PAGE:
However, when the contract didn’t arrive, Emma got in touch with the recruitment department to find out what the issue was. When she did, she was informed that the freeze on recruitment affected her too, but was told she wouldn’t be getting that in writing.

Now, she’s in a situation where she’s left the job she had and can’t start the one she accepted. 

“I just feel so out of control,” she said.

I feel like there’s nothing I can do. I’m just worried now. I’m pregnant and have a toddler here. And I don’t even think I’d have been contacted. I had to go chasing them to be told this. It’s not fair. 

‘Pure devastation’

In another case, Zoe was successful in applying for a nursing role that she relished given her experience and the job on offer, and was given a start date in May.

Discussing the matter with her husband Thomas, they decided that she would pursue this role and he would resign from his senior job at the company he worked for so he could look after their three children.

Again, the pair had felt there was nothing to worry about after the initial news reports on the recruitment freeze as Zoe had already been given a start date.

However, just a few days after Thomas left his job, they were told Zoe’s new job had been put on hold.

“It was pure devastation, really,” he told “She got a phone call from HR at the hospital to say that they can’t stand over that date. The hospital HR department have been wonderful, actually. They were apologetic, and said the funding has been removed for the position and there was nothing they could do.”

Thomas said the hospital in question was unable to give an indication when his wife would be able to take up the new job and it left the family of five with a mortgage to pay in an uncertain state. He said they were told this uncertainty over Zoe’s start date could persist well into the summer and possibly into the autumn. 

From having a steady income that left the family able to meet repayments on their home and car barely a month ago, Thomas and Zoe are now both unemployed and not sure what their next move will be. 

“We find ourselves in a situation where we’re being told to go to the bank to speak about our mortgage and how we’re gonna repay it,” he said. “You’re asking yourself ‘how did all go so wrong?’”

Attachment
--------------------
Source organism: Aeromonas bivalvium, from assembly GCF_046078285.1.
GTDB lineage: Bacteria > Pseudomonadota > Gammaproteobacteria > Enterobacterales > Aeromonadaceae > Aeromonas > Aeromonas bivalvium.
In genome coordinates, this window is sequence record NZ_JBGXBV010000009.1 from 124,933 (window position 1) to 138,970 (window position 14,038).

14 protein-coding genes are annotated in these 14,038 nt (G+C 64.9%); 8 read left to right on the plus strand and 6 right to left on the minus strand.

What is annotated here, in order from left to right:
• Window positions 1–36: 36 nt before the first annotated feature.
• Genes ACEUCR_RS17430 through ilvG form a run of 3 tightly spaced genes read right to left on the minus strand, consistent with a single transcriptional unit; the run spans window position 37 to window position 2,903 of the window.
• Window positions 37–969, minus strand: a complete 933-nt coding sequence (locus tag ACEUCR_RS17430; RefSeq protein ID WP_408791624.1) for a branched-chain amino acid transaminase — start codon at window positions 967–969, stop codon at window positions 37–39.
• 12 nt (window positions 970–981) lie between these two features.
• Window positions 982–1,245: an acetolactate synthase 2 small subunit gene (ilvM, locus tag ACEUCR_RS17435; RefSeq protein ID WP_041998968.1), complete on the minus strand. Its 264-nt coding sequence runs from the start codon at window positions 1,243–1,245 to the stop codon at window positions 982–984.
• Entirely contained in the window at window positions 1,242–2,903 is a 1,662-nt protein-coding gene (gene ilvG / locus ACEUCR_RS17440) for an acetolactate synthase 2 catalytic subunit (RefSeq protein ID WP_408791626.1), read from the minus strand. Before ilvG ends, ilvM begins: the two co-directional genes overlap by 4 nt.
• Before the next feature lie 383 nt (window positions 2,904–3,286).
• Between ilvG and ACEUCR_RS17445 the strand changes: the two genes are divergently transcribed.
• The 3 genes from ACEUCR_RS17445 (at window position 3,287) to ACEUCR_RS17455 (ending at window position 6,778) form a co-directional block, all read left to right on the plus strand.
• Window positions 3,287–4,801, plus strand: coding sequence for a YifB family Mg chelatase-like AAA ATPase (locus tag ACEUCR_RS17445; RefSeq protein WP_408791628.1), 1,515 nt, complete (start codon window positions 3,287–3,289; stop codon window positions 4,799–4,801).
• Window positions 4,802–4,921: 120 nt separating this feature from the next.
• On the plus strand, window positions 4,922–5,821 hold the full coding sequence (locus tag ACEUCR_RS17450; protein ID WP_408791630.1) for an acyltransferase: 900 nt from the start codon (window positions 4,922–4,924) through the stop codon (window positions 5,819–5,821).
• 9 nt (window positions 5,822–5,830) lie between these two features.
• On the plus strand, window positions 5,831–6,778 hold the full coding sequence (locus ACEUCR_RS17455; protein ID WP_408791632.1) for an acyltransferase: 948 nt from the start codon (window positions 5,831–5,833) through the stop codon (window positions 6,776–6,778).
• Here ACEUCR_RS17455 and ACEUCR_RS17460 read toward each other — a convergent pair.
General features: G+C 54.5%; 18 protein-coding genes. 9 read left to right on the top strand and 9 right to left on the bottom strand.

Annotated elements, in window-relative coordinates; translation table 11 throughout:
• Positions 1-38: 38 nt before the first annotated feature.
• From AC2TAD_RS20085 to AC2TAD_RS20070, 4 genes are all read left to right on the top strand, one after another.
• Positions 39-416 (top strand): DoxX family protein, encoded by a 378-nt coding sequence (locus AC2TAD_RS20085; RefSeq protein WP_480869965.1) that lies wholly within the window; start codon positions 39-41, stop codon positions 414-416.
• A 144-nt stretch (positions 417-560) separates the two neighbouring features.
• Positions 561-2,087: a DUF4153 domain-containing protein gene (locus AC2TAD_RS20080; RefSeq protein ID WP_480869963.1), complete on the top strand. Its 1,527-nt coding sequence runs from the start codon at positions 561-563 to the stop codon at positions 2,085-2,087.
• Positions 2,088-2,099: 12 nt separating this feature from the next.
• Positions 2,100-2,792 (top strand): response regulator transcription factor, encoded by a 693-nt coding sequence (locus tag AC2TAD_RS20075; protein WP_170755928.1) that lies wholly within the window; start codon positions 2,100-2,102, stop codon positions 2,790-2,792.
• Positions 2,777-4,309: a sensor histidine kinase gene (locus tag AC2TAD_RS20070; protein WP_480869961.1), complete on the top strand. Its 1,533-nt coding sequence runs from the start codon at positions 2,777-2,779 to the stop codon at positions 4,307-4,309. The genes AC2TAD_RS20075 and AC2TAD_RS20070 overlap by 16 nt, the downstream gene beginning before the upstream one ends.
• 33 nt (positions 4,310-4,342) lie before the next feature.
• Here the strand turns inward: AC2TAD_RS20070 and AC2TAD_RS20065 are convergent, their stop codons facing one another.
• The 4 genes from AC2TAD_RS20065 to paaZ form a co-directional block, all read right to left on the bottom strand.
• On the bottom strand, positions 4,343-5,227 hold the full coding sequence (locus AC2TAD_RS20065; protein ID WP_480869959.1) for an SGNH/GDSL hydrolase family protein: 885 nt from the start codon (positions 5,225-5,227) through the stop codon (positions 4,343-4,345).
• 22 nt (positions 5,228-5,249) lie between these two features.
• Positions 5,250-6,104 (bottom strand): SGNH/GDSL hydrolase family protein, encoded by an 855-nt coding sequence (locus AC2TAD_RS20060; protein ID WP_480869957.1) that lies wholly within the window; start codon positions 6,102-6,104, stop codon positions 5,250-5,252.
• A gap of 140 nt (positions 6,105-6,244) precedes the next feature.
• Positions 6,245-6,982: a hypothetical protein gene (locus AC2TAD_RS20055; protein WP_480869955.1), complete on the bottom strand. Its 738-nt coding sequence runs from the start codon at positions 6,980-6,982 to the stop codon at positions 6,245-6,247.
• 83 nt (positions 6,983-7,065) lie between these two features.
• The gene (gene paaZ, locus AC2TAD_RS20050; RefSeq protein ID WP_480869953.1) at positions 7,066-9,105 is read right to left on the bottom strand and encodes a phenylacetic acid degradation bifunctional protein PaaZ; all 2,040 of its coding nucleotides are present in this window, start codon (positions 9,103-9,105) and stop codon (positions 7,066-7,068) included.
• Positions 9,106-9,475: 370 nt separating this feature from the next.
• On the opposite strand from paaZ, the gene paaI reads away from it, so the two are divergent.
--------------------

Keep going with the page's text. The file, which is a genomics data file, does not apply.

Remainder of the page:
‘Incredibly frustrating’

Aoife is a physiotherapist based in Leinster who hoped to move to a different part of the country. 

After spending time on a HSE panel, she accepted a new job in March. Herself and a colleague were both lucky enough to secure roles in the section of the country they wished to move to.

She told “Physiotherapy is a difficult career in terms of movement because recruitment is subject to national panels it’s very difficult to get a job in both the geographical and clinical area you wish to work in so we were delighted when the opportunity arose for us.”

Aoife saw the media reports around the recruitment freeze, and said she rang the national recruitment service after this. At this time, she said she was told her position wouldn’t be affected. 

However, she said she was told several days later that her job had been “put on hold for the foreseeable future” which could be as far as until the end of June.

“The details were incredibly vague,” Aoife said. “They told me they could still process the second stage of my recruitment, i.e. reference collection, occupational health and Garda vetting clearance, but they could not issue me with a contract at this point.

Myself and my colleague are now in complete limbo and getting no answers from anyone. I think this shows a complete disrespect for healthcare professionals employed or should I say being recruited by the HSE. They are not acknowledging the impact of this on people’s lives. 


In a response to earlier this week, a spokesperson for the HSE said there “isn’t a recruitment freeze in the HSE”, but highlighted “controls in place” until 30 June. 

“There are controls in place on an interim basis to up to the 30 June to ensure that the HSE is demonstrating that it is living within the available resources provided to it by Government,” the spokesperson said. “This does mean that in some Hospital Groups and CHOs non-critical replacement posts will be paused.” asked the HSE if it wished to add to this statement, and address the concerns of people in uncertain financial situations due to the ongoing freeze. No response was received at the time of publication.